RG. Art is a valid profession and young, aspiring artists can make a good living if art is given structure and organization. and within that framework you can create and sell. Organisation inspires me. Whether I’m angry, sad, frustrated, happy, elevated and at peace, there is always something there to communicate. This is the gamut of emotion in humanity and you cannot erase it. It is there to be lived with all its colours. Art should reflect the artist and they are important and unusual people in society. Without artists, there is no culture, for they are dreamed up by artists.

MY. What are your creative strengths and skills and where do you feel you need for improvement?

RG. My skill is in having totally my own style which I’ve mastered in several ways throughout the years. I portray illustration, cubism, abstract and Impressionism in my work. I am working on finding a way to expand the scope of my tones.

MY. Tell us about your singing and dancing?

RG. As a child, I trained at the Nora Morrison school of dance, within the Royal Academy of Dance syllabus. We were taught musical interpretation, improvisation, storytelling through music as well as acting. It was incredibly intensive with yearly shows, dance festivals and examinations. I trained intensively in ballet, tap, modern, jazz, Flamenco and Philippine cultural dancing from five years to 20 years of age. I went straight into work from this training. At 16, I worked as a dancer at the Royal Albert Hall for Raymond Gubbay’s opera company and then onto Andrew Lloyd Webber’s Bombay Dreams.

MY. Was playing the role of Filipina nurse Daisha Anderson have something to do with your British-Spanish-Filipina origin?

RG. A Filipina nurse on our screens in the UK added a very different flavour to the drama Holby City. I was very grateful to be given this opportunity purely because the UK has one of the largest populations of Filipina nurses. It was an honour to celebrate this. The role also became well-known because it ran for the longest time.

MY. Tell us about your theatre work?

RG. I’ve performed a number of plays and enjoyed exploring many roles. But my favourite has to be JB Priestley’s A Glass Cage, where I played Jean, a feisty, strong-willed and stubborn Native American girl. She had depth, darkness, light and integrity, and was fighting for her family’s honour after being exiled for being ‘different’ and of a different culture during the Victorian times. I loved the words she spoke, the stance she took and the battles she fought. Right after this play I was cast in BBC’s Holby City.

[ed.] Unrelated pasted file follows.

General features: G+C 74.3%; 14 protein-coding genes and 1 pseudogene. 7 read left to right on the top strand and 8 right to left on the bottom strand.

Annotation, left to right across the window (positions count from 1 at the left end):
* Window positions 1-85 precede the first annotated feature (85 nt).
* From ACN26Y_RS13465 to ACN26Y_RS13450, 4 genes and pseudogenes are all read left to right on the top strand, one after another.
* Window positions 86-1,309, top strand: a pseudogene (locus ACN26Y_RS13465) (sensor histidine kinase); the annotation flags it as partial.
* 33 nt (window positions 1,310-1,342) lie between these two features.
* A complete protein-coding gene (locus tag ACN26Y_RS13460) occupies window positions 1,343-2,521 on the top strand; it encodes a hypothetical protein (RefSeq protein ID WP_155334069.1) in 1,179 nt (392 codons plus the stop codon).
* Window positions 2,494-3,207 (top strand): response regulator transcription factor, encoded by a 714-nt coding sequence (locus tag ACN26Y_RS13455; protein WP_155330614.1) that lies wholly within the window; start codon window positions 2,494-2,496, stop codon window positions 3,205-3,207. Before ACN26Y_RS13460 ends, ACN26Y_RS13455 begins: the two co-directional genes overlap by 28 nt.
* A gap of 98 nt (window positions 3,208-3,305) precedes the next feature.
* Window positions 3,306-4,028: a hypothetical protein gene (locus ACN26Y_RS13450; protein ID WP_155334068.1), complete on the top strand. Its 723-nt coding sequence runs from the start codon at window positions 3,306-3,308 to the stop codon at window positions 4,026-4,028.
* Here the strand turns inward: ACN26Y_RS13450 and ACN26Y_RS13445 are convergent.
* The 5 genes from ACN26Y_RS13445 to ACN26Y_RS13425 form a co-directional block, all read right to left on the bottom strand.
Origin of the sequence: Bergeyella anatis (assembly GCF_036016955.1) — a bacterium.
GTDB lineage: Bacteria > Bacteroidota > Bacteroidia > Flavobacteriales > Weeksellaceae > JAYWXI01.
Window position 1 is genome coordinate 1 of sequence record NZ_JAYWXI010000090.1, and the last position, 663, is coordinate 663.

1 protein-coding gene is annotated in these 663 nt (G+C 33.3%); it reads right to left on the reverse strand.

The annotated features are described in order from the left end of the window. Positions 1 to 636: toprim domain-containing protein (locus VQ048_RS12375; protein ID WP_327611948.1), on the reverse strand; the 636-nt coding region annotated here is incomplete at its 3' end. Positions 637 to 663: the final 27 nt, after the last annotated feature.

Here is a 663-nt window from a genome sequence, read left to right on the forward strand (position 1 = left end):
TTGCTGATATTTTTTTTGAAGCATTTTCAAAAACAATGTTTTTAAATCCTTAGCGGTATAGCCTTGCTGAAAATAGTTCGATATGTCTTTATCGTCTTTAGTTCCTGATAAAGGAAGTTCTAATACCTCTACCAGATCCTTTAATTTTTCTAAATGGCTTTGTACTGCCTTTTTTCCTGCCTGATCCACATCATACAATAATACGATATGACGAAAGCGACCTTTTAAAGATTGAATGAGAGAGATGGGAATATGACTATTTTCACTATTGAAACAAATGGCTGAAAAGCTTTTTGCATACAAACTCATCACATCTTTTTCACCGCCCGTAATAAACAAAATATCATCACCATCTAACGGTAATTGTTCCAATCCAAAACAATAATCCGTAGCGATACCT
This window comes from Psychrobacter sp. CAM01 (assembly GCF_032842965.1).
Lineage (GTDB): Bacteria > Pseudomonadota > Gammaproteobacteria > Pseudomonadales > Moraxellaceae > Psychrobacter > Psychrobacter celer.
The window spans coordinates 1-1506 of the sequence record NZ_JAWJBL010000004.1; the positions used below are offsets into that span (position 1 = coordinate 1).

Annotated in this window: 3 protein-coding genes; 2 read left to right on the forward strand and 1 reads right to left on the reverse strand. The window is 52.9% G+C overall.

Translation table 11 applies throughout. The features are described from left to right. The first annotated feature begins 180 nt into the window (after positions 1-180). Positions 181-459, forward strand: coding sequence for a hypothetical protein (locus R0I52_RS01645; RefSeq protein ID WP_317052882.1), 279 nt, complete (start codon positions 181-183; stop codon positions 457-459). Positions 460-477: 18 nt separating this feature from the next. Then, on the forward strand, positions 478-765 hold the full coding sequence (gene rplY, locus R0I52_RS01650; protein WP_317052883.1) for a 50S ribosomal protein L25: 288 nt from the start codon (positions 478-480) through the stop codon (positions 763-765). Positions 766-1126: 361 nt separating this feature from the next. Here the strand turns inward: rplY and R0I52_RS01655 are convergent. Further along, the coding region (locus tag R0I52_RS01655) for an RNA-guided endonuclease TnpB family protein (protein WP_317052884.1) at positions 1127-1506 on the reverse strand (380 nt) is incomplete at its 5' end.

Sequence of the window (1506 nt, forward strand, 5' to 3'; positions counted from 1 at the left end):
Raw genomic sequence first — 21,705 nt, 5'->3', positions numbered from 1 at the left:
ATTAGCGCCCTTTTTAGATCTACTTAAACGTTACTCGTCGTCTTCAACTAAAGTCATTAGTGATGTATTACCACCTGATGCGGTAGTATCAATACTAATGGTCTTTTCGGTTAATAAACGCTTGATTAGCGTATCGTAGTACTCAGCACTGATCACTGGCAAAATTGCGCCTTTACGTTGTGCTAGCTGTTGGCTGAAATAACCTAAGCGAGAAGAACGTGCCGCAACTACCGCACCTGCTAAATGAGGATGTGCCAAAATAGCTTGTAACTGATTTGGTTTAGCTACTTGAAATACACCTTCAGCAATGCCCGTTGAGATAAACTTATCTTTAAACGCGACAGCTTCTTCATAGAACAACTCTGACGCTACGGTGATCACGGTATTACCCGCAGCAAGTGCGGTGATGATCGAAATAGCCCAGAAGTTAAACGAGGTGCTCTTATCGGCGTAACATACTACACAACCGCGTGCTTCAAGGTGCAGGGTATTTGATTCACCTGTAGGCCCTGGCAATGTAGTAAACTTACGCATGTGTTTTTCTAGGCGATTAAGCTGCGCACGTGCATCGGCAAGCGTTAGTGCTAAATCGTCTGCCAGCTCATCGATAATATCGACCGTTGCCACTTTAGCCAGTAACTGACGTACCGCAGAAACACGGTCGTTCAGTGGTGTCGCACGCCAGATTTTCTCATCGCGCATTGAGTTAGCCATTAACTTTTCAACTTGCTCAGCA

MY. Tell us about your stage play Dinner with Saddam?

RG. It was pretty much the irony of a dictator visiting an Iraqi family. Apparently, Saddam Hussain would drop round for tea. This became an interesting subject matter for Anthony Horowitz, the writer.

MY. Have you any plans to sell your art through an established platform?

RG. I am working with the hotel groups and interior designers which is an absolute pleasure as I am into more corporate world. I want to stay connected to those seeking my work individually to all those interested. Art if for all.

MY. Did being blue-blood help you move forward in your life and work or did it become a disadvantage for you?

RG. To be honest, it is a fun fact, a bit of trivia, and interesting piece of information, but it has neither hindered or helped what I do in my profession at all. I feel people want to know the artist, not who they are related to. In fact, It doesn’t make a difference and I don’t want it to.

My great grandmother was first cousin to the Queen Mother. But I think the key to my successes would be persistence and the ability to dream. As we grow, we sometimes neglect the very thing that life is created upon and that is the ability to day dream. Then comes action and sheer persistence. Nothing more, nothing less. But you need a purpose to drive that. The prime question in life is what is it that I am trying to achieve? END


Murad Yusufzai is a freelance contributor

All facts and information are the sole responsibility of the writer